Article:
The Court agrees that good faith and reasonable cause can waive work-product protection for certain documents made before a return is filed, but Respondent does not cite any authority supporting the argument that the protection is waived for documents made after litigation begins.

Even so, a party can obtain work-product if there is a substantial need. Respondent says it has a genuine need for the information to rebut petitioner’s reasonable cause defense, but gives no reason for needing any of the information that was produced after the return was filed. The Court says subpoenas in the form of a “large scale drift netting” are generally not okay and grants petitioner’s protective order limiting the scope of the information available to respondent.

 

Designated Orders 9/25 to 9/29

Professor Samantha Galvin of University of Denver Sturm College of Law brings us this week’s edition of Designated Orders. This week she looks at an order involving a Collection Due Process case in which the notes of the Settlement Officer and the determination letter ultimately sent do not match. She also writes about an order ruling on the admissibility of the testimony of an expert witness because the expert witness left some information off of his report tending to show that he might be favorably disposed to the IRS. I have written before about disqualification of an expert witness. A motion to disqualify an expert creates a serious point in any case in which a party relies on such a witness and failing to properly set up such testimony can have consequences that can easily change the outcome of the case.  Samantha found a third order, the one in the Gabr case linked first in the next paragraph, to be of enough importance that she is going to write a standalone post on that case. Keith 

The Tax Court designated six orders last week and two are discussed below. The orders not discussed involved: 1) a faxed CDP request and a question of the Court’s jurisdiction (here); 2) an order granting a motion for continuance (here); 3) an order addressing several of petitioner’s various motions (here); and 4) an order denying a petitioner’s motion to seal (here).

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Notes are Not Determination

Docket #: 21235-16L, Scott Kimrey Goldsmith v. C.I.R. (Order and Decision Here)

This designated order covers a topic that is often blogged about by PT and in other designated orders, which is whether or not underlying liability can be raised during a CDP hearing. This time, however, the petitioner has an interesting argument for raising the underlying liability and for why he should not be liable. The petitioner resides in the 8th Circuit, so the Court has to follow Robinette v. Commissioner, 439 F.3d 455 (8th Cir. 2006), and review the determination based on the administrative record. Both parties have moved for summary judgment.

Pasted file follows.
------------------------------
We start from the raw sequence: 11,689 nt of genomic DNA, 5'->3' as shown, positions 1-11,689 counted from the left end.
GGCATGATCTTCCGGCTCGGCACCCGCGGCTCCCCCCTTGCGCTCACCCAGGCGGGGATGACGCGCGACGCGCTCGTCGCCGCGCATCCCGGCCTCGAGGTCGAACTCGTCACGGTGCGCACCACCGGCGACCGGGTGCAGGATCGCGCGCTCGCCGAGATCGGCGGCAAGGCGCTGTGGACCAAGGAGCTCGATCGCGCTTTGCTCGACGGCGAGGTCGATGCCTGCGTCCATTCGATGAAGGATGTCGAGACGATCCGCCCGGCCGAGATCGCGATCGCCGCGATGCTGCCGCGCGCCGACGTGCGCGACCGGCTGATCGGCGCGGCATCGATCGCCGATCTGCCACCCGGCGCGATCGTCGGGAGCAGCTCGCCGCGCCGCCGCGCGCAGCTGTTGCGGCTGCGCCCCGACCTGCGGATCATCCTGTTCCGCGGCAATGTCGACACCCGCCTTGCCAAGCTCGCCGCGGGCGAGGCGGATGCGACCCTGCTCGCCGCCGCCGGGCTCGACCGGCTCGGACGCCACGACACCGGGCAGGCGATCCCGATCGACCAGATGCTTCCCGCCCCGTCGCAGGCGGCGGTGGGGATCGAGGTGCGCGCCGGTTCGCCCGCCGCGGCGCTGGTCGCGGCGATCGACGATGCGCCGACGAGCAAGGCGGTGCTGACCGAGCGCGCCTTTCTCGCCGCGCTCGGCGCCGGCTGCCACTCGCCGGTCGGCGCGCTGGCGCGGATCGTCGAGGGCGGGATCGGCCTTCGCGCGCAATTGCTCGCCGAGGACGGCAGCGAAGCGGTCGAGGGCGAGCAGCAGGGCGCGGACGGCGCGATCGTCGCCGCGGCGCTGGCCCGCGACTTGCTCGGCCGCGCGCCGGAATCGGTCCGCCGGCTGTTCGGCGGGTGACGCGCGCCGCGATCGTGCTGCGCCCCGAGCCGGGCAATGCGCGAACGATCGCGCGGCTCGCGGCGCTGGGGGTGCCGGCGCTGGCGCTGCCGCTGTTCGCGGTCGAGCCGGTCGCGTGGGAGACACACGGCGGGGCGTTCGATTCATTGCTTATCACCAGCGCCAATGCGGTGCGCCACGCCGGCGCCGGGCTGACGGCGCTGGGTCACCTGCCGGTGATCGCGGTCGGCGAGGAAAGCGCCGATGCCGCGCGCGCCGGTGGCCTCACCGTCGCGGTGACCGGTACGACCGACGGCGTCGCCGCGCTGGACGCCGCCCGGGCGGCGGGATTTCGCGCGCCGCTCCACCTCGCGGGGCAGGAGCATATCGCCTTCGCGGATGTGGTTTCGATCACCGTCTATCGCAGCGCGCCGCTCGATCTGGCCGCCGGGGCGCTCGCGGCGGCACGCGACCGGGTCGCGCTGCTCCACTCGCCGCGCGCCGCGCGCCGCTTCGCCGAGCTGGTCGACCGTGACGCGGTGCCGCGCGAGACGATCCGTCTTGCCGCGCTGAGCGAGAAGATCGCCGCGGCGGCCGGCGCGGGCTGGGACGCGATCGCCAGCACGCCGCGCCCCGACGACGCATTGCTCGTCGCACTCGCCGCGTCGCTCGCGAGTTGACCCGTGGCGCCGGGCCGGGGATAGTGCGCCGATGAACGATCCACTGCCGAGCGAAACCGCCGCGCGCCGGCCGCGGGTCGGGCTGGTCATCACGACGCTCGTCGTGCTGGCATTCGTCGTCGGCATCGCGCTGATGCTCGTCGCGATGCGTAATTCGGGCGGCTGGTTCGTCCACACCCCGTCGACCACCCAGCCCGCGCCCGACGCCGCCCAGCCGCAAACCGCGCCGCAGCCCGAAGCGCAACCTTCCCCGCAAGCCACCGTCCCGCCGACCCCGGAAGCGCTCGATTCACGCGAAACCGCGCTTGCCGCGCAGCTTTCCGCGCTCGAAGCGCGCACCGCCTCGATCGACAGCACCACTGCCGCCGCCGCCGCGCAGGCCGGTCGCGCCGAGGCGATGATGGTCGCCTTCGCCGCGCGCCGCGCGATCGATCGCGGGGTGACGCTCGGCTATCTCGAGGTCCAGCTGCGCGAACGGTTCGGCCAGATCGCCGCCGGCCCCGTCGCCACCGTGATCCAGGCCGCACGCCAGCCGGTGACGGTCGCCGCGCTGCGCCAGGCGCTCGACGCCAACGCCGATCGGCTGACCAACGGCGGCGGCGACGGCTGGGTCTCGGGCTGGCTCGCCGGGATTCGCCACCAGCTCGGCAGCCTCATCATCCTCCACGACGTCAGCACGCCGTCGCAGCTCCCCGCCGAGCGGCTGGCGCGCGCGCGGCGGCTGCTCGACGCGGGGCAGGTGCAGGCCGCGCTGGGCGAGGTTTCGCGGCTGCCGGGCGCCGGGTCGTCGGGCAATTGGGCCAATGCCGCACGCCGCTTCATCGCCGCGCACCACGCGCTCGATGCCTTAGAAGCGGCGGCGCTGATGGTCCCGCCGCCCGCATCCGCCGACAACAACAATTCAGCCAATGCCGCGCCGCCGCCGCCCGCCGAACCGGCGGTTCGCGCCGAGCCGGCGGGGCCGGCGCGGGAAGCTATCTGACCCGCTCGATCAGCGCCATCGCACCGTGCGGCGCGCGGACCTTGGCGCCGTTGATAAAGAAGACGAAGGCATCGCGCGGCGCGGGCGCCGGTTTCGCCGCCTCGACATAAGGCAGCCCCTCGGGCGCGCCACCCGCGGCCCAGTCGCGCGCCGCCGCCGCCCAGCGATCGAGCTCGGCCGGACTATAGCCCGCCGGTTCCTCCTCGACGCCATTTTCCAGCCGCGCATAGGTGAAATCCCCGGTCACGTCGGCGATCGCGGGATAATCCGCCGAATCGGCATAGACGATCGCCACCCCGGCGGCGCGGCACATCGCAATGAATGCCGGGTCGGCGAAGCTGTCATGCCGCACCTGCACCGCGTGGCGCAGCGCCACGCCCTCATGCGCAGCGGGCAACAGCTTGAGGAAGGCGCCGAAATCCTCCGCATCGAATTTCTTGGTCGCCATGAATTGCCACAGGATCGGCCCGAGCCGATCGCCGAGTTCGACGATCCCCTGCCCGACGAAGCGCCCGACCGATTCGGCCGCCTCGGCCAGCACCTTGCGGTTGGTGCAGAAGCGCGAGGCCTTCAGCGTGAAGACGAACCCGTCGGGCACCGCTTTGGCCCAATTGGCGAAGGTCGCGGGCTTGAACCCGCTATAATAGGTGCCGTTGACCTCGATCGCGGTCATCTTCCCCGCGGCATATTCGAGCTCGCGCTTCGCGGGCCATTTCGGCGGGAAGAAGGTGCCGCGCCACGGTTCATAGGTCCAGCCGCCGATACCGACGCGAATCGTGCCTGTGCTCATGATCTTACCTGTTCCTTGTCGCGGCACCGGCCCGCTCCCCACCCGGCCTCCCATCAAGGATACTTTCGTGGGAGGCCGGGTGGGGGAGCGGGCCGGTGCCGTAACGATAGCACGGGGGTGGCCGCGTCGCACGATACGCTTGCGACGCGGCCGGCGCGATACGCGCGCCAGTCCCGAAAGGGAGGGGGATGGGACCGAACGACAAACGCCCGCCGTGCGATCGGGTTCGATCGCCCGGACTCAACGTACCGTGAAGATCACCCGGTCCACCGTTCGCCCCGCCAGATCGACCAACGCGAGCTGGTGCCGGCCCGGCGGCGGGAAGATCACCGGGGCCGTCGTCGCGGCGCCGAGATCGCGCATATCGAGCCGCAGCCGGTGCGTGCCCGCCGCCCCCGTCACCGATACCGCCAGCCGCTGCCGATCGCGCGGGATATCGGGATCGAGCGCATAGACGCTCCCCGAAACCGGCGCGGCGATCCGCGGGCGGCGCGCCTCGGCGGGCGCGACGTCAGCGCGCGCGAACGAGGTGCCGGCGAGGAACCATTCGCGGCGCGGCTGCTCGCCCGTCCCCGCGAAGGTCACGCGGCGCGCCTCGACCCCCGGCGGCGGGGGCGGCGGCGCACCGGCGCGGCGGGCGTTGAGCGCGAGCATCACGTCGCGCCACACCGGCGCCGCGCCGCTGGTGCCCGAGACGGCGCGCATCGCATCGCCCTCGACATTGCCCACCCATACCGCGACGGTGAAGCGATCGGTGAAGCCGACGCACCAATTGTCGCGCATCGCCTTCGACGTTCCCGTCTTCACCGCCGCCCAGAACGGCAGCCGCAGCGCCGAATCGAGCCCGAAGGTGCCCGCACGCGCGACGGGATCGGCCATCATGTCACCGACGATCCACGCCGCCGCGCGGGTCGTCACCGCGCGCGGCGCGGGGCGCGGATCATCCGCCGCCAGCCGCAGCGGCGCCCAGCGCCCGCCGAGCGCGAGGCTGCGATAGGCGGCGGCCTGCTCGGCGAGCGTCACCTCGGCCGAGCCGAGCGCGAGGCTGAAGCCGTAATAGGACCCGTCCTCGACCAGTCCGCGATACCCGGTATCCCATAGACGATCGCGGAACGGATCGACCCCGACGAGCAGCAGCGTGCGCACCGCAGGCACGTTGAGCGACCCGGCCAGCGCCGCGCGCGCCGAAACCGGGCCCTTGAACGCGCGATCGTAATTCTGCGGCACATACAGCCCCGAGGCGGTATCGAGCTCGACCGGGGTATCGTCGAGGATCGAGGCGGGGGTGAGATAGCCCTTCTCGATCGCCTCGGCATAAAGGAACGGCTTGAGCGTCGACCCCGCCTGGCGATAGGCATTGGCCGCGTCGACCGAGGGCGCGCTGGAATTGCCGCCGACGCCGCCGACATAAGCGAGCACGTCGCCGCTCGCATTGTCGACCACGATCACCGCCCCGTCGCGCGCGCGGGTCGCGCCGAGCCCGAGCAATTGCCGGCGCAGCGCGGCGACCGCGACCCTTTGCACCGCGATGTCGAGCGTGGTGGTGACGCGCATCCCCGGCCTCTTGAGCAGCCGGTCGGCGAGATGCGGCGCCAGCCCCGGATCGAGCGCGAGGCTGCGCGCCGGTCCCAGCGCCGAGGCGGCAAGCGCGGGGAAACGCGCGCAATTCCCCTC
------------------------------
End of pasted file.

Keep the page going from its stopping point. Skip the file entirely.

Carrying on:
Petitioner was a lawyer and this is not the first time he has been before the Tax Court. He was before the Court on a different, but related issue where he was indicted and convicted for failure to pay over income and FICA taxes owed, in addition to other charges.

The tax at issue also concerns employment taxes owed by his now inactive law firm, and specifically, the trust fund recovery penalties (TFRP) assessed to petitioner in his individual capacity. Trust fund recovery penalties can be assessed without the right to judicial review, but a taxpayer has the right to request a hearing with an IRS appeals officer before the assessment takes place. Petitioner received a Letter 1153, proposing to assess TFRP, and he requested such a hearing.

In his pre-assessment hearing, the petitioner argued that the had filed returns for the quarters at issue more than three years prior when he gave the returns to an IRS criminal investigator, and therefore, the IRS’s assessment statute had expired before the assessment at issue was made. To make this argument, petitioner incorrectly relied on Dingman v. Commissioner, 101 T.C.M. 1562 (2011). The appeals officer, in the pre-assessment hearing, disagreed that the returns had been filed because unlike in Dingman, the returns had not actually been filed, and found petitioner liable for the underlying employment taxes, and thus, the TFRP.

The IRS sent petitioner a Notice of Federal Tax Lien and notice of intent to levy and petitioner requested another hearing, this time a collection due process hearing. In this CDP hearing, petitioner attempted to make the same argument he had made in his pre-assessment hearing. This time, the appeals officer assigned to the CDP hearing believed petitioner was correct and made notes in the file stating that the “taxpayer can raise liability and the assessment is not valid.”